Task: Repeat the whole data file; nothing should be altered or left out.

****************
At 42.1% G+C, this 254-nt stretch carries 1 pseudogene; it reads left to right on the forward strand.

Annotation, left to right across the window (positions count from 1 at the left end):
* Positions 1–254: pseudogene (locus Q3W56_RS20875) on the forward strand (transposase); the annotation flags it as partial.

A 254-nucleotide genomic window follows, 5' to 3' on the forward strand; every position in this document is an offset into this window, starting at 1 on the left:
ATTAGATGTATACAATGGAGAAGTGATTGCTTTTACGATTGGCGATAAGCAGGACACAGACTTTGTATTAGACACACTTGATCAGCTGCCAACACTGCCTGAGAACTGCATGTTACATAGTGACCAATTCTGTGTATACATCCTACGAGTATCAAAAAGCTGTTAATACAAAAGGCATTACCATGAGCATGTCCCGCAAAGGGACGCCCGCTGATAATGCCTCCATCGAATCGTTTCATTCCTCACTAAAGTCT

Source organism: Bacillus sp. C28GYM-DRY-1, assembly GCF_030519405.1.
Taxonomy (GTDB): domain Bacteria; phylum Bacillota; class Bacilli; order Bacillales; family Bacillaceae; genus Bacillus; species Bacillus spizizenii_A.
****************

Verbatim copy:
At 42.1% G+C, this 254-nt stretch carries 1 pseudogene; it reads left to right on the forward strand.

Annotation, left to right across the window (positions count from 1 at the left end):
* Positions 1–254: pseudogene (locus Q3W56_RS20875) on the forward strand (transposase); the annotation flags it as partial.

A 254-nucleotide genomic window follows, 5' to 3' on the forward strand; every position in this document is an offset into this window, starting at 1 on the left:
ATTAGATGTATACAATGGAGAAGTGATTGCTTTTACGATTGGCGATAAGCAGGACACAGACTTTGTATTAGACACACTTGATCAGCTGCCAACACTGCCTGAGAACTGCATGTTACATAGTGACCAATTCTGTGTATACATCCTACGAGTATCAAAAAGCTGTTAATACAAAAGGCATTACCATGAGCATGTCCCGCAAAGGGACGCCCGCTGATAATGCCTCCATCGAATCGTTTCATTCCTCACTAAAGTCT

Source organism: Bacillus sp. C28GYM-DRY-1, assembly GCF_030519405.1.
Taxonomy (GTDB): domain Bacteria; phylum Bacillota; class Bacilli; order Bacillales; family Bacillaceae; genus Bacillus; species Bacillus spizizenii_A.